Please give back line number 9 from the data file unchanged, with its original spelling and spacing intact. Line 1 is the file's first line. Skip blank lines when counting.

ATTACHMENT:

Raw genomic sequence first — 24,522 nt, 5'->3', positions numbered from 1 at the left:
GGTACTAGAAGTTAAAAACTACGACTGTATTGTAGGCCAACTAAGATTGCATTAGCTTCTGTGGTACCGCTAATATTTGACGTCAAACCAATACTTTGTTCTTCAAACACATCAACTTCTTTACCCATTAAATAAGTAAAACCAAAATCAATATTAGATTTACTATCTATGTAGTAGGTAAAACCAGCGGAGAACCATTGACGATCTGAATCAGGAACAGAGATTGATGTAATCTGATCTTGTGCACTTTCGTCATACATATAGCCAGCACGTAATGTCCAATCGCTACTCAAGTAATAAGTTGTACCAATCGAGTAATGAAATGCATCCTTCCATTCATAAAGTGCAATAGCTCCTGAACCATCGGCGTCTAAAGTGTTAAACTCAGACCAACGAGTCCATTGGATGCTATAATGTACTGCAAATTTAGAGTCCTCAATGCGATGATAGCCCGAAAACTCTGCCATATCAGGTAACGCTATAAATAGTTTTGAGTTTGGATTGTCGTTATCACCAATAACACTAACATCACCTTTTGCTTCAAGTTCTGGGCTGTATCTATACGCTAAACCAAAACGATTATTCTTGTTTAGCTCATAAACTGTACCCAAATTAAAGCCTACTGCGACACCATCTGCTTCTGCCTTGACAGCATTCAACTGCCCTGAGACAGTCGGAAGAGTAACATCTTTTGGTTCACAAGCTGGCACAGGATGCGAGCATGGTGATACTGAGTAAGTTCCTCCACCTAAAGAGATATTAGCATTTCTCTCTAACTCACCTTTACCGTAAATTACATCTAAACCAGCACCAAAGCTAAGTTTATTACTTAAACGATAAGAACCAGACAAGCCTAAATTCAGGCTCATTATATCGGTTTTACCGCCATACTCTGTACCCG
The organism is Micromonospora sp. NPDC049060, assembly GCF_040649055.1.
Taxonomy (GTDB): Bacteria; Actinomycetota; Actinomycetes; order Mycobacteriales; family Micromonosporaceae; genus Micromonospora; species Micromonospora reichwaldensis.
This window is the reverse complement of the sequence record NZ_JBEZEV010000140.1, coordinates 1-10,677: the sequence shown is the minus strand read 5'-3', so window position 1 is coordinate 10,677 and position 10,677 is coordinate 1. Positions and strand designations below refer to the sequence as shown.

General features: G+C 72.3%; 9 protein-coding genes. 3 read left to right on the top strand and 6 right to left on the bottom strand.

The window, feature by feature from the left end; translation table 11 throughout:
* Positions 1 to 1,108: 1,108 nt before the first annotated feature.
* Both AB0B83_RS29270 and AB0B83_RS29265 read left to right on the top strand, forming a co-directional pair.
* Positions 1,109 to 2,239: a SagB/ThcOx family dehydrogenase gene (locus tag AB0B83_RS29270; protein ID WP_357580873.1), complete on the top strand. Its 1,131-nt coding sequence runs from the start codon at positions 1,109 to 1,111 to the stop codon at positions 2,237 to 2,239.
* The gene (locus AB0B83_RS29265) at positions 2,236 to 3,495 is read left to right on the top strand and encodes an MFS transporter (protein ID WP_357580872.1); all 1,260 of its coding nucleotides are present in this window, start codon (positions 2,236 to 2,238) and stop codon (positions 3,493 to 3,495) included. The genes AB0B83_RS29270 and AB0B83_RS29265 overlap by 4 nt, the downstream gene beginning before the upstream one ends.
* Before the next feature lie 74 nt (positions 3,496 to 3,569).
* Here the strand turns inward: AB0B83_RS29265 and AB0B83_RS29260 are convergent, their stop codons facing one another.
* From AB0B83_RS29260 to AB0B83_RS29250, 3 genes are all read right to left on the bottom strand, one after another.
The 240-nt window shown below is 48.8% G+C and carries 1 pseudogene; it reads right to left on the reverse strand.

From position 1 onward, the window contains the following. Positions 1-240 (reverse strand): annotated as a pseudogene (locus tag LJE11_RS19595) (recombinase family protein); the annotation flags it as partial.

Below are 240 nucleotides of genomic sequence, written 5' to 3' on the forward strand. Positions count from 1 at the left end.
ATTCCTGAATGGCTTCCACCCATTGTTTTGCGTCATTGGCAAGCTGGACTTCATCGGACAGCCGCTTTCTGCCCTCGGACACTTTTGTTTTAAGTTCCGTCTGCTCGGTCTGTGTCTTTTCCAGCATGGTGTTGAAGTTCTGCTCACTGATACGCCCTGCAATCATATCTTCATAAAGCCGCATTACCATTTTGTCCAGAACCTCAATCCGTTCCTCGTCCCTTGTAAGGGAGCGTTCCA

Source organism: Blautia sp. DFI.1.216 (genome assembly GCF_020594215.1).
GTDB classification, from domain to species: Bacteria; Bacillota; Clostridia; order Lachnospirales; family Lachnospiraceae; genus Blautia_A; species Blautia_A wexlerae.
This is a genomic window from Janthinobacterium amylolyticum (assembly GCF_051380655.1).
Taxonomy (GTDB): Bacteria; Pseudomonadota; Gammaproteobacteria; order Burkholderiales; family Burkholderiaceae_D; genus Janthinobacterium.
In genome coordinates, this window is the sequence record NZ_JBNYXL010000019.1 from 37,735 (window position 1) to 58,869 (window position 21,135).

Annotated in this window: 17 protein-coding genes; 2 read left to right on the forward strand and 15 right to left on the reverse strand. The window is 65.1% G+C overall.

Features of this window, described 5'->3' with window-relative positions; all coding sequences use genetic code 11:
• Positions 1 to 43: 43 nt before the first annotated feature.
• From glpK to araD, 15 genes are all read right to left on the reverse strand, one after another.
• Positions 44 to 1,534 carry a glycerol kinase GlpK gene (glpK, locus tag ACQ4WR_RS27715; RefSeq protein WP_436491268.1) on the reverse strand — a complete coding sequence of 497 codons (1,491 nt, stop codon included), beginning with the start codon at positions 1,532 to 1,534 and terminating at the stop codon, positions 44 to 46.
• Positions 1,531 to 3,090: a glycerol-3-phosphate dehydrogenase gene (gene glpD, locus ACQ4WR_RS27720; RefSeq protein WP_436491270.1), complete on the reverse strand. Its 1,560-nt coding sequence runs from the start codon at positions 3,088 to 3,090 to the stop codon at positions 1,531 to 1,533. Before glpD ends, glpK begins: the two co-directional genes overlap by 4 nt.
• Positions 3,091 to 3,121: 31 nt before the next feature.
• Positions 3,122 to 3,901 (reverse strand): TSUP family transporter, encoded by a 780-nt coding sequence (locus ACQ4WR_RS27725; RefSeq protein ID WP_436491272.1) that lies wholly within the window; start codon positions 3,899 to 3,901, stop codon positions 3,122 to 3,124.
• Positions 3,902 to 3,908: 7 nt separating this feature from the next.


* Both AB0B83_RS29270 and AB0B83_RS29265 read left to right on the top strand, forming a co-directional pair.